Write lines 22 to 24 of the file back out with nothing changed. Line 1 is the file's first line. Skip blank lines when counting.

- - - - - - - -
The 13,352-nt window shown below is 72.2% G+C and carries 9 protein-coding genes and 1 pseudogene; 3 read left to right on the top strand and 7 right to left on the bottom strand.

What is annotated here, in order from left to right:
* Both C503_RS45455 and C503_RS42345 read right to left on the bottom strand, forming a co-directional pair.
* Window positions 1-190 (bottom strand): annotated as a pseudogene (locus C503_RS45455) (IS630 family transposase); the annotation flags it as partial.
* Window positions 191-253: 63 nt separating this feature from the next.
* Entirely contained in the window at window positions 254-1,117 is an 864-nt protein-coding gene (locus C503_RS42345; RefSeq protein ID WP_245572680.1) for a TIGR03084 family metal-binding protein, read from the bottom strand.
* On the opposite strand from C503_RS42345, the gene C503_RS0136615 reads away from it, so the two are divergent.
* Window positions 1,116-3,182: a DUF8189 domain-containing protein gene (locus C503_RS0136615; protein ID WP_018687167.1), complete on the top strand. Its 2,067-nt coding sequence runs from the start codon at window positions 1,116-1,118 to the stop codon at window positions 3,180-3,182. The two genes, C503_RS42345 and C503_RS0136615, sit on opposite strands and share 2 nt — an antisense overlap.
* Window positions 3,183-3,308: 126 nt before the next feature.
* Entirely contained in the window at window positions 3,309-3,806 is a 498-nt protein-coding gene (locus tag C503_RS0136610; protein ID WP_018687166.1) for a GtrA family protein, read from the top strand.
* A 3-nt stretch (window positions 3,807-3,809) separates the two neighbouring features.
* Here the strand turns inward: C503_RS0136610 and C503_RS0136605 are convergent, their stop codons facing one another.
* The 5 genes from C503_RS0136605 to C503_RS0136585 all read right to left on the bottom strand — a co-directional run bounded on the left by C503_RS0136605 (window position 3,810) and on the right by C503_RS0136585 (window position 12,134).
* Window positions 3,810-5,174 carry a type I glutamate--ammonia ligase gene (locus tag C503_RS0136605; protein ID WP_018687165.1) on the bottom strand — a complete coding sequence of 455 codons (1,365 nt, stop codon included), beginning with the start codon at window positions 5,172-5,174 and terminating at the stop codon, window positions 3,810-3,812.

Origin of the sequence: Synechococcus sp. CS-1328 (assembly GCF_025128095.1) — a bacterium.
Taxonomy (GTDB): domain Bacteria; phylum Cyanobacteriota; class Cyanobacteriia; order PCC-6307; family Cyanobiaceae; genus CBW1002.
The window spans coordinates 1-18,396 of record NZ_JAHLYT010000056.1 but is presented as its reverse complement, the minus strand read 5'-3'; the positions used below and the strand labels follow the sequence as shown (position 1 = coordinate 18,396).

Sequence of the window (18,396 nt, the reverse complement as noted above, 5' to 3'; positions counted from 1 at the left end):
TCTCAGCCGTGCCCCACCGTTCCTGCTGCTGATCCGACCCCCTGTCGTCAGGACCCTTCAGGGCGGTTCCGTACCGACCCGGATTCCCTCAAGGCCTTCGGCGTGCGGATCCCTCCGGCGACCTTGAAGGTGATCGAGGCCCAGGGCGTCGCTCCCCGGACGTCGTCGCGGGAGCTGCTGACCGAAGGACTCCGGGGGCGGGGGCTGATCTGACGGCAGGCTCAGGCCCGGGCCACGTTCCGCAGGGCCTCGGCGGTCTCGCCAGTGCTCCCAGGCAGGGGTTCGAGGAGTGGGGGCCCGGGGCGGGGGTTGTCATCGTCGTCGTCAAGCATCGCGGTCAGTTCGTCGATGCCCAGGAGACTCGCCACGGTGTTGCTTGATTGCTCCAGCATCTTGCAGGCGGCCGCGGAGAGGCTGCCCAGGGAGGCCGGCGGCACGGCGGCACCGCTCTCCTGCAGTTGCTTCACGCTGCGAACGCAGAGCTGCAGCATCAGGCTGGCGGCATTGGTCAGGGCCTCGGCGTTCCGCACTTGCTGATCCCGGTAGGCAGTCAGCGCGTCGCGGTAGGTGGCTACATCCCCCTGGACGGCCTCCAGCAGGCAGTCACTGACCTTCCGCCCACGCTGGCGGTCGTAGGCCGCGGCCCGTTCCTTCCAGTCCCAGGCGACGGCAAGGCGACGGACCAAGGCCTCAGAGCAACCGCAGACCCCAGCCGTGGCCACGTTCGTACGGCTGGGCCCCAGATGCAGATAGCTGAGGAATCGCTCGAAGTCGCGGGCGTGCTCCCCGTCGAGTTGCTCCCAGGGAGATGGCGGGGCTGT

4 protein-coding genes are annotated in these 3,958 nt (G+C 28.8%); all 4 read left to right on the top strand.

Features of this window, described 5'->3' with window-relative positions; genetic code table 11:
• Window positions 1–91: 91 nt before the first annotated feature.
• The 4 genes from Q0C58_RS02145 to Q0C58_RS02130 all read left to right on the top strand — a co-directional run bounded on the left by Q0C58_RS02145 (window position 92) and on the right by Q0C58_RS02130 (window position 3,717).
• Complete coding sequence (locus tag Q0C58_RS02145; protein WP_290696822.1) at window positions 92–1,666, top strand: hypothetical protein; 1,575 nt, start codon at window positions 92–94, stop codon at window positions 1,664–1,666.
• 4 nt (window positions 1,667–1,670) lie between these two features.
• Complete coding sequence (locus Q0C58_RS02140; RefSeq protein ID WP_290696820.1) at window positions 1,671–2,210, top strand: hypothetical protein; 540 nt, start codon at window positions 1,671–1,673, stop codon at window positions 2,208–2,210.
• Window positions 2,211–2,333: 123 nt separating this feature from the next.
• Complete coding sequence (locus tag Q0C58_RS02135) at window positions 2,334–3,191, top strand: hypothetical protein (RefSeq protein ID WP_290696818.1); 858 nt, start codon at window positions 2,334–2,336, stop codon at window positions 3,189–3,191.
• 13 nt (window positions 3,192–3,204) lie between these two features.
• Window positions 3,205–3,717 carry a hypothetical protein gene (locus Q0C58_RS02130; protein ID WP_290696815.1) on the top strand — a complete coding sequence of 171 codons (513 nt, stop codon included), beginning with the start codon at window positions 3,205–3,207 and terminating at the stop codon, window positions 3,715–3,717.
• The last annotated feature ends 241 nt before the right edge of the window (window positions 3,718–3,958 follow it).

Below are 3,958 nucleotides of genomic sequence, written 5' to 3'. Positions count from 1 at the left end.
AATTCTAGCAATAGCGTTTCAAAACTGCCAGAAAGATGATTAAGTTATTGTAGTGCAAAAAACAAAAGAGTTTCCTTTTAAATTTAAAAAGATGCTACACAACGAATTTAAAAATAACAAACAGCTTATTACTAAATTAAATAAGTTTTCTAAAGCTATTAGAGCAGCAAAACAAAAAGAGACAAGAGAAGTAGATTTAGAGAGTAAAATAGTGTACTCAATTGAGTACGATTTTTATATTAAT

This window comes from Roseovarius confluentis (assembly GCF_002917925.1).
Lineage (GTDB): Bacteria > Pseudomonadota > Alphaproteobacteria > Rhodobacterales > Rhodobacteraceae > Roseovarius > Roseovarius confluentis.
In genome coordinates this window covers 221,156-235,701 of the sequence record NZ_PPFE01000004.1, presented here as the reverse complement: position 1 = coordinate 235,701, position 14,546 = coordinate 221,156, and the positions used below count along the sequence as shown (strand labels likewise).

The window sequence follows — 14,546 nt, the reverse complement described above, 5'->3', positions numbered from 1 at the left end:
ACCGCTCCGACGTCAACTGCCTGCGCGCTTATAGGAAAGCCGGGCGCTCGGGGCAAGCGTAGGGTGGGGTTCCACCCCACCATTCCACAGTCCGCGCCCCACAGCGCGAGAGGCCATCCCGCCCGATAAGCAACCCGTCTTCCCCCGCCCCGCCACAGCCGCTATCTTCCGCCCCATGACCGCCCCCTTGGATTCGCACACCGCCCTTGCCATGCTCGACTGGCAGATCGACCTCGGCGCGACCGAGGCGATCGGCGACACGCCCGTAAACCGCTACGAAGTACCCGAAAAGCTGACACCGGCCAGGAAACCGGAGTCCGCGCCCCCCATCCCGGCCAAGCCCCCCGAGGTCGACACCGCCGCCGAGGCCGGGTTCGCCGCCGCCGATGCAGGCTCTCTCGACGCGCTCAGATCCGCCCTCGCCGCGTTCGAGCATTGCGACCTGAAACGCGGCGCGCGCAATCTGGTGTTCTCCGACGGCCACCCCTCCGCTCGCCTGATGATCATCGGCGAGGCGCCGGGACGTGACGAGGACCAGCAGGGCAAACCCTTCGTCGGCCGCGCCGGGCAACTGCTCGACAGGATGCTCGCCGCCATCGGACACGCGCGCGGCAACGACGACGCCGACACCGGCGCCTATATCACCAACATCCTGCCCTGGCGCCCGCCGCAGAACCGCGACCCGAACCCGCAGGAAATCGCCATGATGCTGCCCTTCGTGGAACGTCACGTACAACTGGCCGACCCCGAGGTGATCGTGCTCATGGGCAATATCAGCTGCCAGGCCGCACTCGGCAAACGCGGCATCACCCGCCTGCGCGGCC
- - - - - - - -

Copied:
• Window positions 1–91: 91 nt before the first annotated feature.
• The 4 genes from Q0C58_RS02145 to Q0C58_RS02130 all read left to right on the top strand — a co-directional run bounded on the left by Q0C58_RS02145 (window position 92) and on the right by Q0C58_RS02130 (window position 3,717).
• Complete coding sequence (locus tag Q0C58_RS02145; protein WP_290696822.1) at window positions 92–1,666, top strand: hypothetical protein; 1,575 nt, start codon at window positions 92–94, stop codon at window positions 1,664–1,666.